I'm reading the following paper about Petrov type D space times called "Type D vacuum metrics":

http://scitation.aip.org/content/aip/journal/jmp/10/7/10.1063/1.1664958

by Kinnersley. I have a question about his choice of gauge.

In particular, starting with the tetrad $\lbrace l^{\mu},n^{\nu},m^{\mu},\overline{m}^{\mu}\rbrace$ where $l^{\mu},n^{\mu}$ are null, he then makes an argument that we can pick a scaling $A$ such that $l^{\mu}\rightarrow Al^{\mu}$ and $n^{\mu}\rightarrow (1/A)n^{\mu}$, and make $\nabla_{l}l=0$ (i.e. $l^{\mu}$ a geodesic vector field). He then picks a coordinate system $(x^{1},r,x^{2},x^{3})$ such that $l^{\mu}=(0,1,0,0)$. That's what he explains at the beginning of his section 2, and it's clear to me.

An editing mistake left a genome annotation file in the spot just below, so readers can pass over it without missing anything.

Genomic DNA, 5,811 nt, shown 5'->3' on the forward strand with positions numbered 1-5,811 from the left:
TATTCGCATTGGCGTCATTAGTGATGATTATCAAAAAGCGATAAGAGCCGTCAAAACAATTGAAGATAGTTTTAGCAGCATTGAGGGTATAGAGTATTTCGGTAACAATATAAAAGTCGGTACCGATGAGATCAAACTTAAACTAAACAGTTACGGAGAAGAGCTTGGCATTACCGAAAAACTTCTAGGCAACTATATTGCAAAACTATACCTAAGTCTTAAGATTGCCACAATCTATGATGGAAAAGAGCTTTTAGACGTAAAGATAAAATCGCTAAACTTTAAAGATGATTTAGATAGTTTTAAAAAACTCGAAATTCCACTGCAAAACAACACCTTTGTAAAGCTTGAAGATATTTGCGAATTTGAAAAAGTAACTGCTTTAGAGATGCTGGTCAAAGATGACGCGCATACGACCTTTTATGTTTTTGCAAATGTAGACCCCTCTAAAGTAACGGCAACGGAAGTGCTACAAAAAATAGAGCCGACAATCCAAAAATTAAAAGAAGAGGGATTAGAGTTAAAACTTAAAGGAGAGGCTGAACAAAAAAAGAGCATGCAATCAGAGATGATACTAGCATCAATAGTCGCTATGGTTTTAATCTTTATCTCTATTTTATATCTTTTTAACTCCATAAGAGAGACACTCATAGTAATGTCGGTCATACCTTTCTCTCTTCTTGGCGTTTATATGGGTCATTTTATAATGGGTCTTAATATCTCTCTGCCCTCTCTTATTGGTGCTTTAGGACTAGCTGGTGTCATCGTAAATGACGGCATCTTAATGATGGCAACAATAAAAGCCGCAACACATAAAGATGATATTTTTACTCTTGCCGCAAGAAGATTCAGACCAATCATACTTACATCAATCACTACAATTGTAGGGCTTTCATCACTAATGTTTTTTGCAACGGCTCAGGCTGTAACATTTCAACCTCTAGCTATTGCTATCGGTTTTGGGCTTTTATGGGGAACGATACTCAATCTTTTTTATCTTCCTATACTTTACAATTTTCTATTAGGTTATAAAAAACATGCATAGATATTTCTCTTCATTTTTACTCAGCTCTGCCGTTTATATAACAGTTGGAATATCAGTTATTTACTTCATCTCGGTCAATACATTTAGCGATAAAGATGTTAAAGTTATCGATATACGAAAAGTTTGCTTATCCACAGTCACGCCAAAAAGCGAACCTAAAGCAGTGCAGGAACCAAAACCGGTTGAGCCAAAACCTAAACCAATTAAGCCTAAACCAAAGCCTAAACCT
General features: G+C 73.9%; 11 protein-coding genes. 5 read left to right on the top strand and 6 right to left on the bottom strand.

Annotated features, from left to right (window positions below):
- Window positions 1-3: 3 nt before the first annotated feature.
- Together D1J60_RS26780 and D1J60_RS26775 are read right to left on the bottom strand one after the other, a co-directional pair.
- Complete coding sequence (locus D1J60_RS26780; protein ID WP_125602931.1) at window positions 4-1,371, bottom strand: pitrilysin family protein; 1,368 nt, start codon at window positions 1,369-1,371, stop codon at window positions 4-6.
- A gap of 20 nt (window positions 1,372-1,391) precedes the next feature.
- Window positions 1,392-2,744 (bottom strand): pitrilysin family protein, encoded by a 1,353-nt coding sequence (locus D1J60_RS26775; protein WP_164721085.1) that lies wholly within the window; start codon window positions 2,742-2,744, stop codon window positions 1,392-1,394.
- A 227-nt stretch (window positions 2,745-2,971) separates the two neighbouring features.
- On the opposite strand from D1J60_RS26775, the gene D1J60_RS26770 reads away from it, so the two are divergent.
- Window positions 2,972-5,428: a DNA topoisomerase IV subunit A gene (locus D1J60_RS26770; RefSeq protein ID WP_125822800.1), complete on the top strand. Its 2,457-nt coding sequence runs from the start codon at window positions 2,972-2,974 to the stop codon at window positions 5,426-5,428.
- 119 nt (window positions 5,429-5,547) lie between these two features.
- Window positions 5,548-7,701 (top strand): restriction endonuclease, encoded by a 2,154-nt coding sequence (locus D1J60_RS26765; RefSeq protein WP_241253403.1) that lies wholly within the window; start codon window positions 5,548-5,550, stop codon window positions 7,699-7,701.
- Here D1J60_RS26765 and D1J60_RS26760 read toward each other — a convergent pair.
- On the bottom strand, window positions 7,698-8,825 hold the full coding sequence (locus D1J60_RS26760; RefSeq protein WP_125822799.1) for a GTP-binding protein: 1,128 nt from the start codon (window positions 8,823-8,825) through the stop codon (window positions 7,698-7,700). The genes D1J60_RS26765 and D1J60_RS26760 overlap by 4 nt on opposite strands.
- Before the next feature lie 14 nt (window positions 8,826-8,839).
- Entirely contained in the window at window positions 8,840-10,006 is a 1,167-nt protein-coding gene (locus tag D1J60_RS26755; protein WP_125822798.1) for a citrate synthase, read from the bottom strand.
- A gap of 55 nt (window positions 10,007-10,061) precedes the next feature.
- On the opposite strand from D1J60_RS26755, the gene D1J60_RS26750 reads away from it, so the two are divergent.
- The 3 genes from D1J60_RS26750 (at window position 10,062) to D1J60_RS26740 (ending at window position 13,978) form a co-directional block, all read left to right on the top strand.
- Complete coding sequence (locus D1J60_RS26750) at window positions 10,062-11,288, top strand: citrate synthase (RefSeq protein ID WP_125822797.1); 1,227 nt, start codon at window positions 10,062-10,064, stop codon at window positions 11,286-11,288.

What confuses me is what he writes at the beginning of section 3C: he says that there is *still* freedom left if we choose the scaling, call it $A^{0}$, to be independent of $r$. Now, I understand that such choice will not violate the condition $\nabla_{l}l=0$. However, my question is: *why doesn't it violate the already chosen* $l^{\mu}=(0,1,0,0)$?

What am I missing? Why is one allowed to scale once more?

Thanks for any help.

This post imported from StackExchange MathOverflow at 2015-07-05 20:45 (UTC), posted by SE-user GregVoit